Goat Farm Arts Center

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E. Van Winkle Gin and Machine Works
Goat farm-005.JPG
Goat Farm Arts Center, Nov. 2011
Location West Midtown, Atlanta, GA, USA
Coordinates 33°47′10″N 84°24′58″W / 33.786228°N 84.416226°W / 33.786228; -84.416226Coordinates: 33°47′10″N 84°24′58″W / 33.786228°N 84.416226°W / 33.786228; -84.416226
Area 12 acres (4.9 ha)
Built 1880s
Architectural style American Movement
NRHP reference # 79000726[1]
Added to NRHP September 10, 1979

The Goat Farm Arts Center is a visual and performing arts center located in West Midtown, Atlanta, Georgia. The center is housed in a 19th-century complex of industrial buildings and contains the studio space of over 300 artists. Goat Farm hosts music concerts, traditional and experimental theatrical performances, film screenings, contemporary dance performances, art exhibitions, artist residency programs, and professional ballet and contemporary dance classes. It is also home to resident performance companies gloATL, Saiah Theater, and The Collective Project.[2]

History

It was built during the 1880s, opened in 1889, and expanded in various phases through the early 1930s. It was Edward Van Winkle's third complex in Atlanta - a previous one was located in today's Luckie Marietta district. By 1898, the site specialized in cotton-related machinery, and won awards at international expositions and state fairs. In 1912, the Murray Company of Texas bought out Van Winkle and the site became known as "Murray's Mill." During World War II, the complex produced ammunition and mortars.

In the early 1970s Robert Haywood bought the site and sculptors, musicians, painters and photographers set up studios there. For a time in the early 2000s space was rented to antique dealers as "The Shops at Murray Mill",[3][4] but the antique mall never took off. The site remained unused for many years.

A Goat Farm performance

On July 15, 2010, the property was sold for a reported $7 million[5] to Hallister Development, specialists in renovating historic properties. Hallister stated that it planned to preserve and boost the property as an arts-friendly community.[6] In 2008, as an alternate back up plan, Hallister Development filed a "Developments of Regional Impact" application with the Georgia Regional Transportation Authority for a project containing 426 residential units at the location, to contain 96,000 square feet (8,900 m2) of office and 96,000 square feet (8,900 m2) of retail.[2]

Hallister Development ultimately chose not to pursue redevelopment of the site into a residential/commercial complex. In 2009, Hallister made the decision to develop the site into a Center for the Visual and Performing Arts containing performance and exhibition halls, a cafe/library, an on-site organic farm, an education center, a 5000 square foot space dedicated to contemporary dance, and creative studios for artists.[2]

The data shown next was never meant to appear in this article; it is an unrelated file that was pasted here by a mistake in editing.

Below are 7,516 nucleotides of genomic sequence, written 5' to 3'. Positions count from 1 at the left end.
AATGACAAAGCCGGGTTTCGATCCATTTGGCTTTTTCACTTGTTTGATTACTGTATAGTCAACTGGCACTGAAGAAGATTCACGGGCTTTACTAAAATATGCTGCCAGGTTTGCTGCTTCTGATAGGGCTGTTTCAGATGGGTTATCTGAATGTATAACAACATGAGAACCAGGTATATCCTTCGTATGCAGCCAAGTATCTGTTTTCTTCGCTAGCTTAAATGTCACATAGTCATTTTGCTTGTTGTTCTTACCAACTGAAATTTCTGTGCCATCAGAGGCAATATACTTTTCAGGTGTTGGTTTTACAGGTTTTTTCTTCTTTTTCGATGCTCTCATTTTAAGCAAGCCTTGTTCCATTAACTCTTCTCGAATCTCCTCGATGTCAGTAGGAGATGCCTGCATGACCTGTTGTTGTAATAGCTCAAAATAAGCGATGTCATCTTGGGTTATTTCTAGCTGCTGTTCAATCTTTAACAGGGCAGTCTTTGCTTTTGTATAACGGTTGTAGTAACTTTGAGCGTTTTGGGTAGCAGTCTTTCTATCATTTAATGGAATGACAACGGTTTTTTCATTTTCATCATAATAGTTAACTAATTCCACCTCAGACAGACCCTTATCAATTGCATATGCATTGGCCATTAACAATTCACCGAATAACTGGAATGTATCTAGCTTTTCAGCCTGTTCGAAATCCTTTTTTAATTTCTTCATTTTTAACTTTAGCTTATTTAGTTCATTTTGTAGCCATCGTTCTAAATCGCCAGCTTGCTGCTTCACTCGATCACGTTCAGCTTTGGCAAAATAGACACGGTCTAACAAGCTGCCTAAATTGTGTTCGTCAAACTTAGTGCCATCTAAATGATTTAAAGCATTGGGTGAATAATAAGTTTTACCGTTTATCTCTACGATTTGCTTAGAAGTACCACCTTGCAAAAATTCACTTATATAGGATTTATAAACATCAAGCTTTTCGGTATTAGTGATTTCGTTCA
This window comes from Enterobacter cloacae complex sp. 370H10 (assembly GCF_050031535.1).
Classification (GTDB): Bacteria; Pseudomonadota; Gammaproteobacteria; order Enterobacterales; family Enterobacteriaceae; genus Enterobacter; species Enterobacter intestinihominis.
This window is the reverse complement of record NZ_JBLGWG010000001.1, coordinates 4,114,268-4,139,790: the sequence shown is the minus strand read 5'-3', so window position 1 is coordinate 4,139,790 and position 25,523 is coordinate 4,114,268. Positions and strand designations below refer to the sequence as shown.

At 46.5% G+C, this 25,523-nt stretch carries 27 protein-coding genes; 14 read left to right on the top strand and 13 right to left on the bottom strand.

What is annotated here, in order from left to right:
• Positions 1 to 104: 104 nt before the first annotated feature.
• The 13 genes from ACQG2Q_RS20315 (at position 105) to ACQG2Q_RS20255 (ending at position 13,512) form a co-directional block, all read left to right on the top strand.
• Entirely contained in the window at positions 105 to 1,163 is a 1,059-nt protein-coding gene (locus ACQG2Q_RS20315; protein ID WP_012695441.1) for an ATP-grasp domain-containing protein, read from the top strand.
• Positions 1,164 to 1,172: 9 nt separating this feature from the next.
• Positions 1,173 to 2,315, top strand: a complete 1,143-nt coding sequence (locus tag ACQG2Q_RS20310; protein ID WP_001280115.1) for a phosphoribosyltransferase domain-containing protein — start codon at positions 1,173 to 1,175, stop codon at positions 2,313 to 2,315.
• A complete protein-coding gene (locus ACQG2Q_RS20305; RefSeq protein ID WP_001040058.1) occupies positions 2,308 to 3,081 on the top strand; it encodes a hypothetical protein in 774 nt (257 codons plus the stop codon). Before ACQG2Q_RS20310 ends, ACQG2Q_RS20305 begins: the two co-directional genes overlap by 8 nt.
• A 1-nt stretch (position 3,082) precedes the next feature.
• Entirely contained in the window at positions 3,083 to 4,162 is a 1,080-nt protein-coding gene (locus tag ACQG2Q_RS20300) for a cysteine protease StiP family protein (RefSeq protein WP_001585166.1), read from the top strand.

In 2010, it was used for filming in the episode "Vatos" of The Walking Dead.[7] In 2012, it was used for The Hunger Games: Catching Fire filming.[8]

Organization

The Goat Farm primarily explores experimental and innovative works. The Arts Center is a for-profit arts model and does not operate on public funding, donations or grants. Its non-traditional rustic auditoriums are Goodson Yard, The Rodriguez Room, The Warhorse and three exterior venues - The Village Green, Warhorse Court and The Dovetail. Ballet and contemporary dance classes are offered through resident dance troupe gloATL. Its education and career development platform, Stimulus Diffusion, connects creatives to a wide variety of educational initiatives in Atlanta. The Goat Farm Arts Center provides its performance and exhibition halls to artists through a curatorial process in which those who wish to use the space submit a proposal. Once an idea is selected, the Goat Farm invests in and works with the artists and/or performance groups to actualize the concept. All of the selected artists receive The Goat Farm's AIP (Arts Investment Package), which includes financial assistance, direct funding, production assistance, marketing assistance and rehearsal, performance, exhibition or classroom space.

Gallery

References

  1. ^ National Park Service (2009-03-13). "National Register Information System". National Register of Historic Places. National Park Service.
  2. ^ a b c "The Goat Farm: Urban Art Space - Atlanta INtown Paper". Atlantaintownpaper.com. 1 May 2012. Retrieved 16 April 2018.
  3. ^ "E. Van Winkle Gin and Machine Works". Artery.org. Retrieved 16 April 2018.
  4. ^ [1][dead link]
  5. ^ "Hallister Gets the Goat". Archive.constantcontact.com. Retrieved 16 April 2018.
  6. ^ Thomas Wheatley, "Goat Farm gets sold: Atlanta cotton gin-turned-artists’ space finds new owner", Creative Loafing, July 29, 2010
  7. ^ "Tour Atlanta through the eyes of zombies and vampires, Access Atlanta". Blogs.ajc.com. Retrieved 16 April 2018.
  8. ^ "Myhungergames". Myhungergames.com. Retrieved 16 April 2018.

External links

  • Felicia Feaster, "The Goat Farm: A Westside Arts Center", "Spotlight on the Arts", Atlanta magazine, December 2011, p. 38
  • Thomas Wheatley, "Goat Farm gets sold: Atlanta cotton gin-turned-artists’ space finds new owner", Creative Loafing, July 29, 2010
  • Thomas Wheatley, "More on the Goat Farm's future plans", Creative Loafing, July 30, 2010
  • "E. Van Winkle Gin and Machine Works", National Register of Historic Places
  • The Goat Farm Atlanta Facebook page
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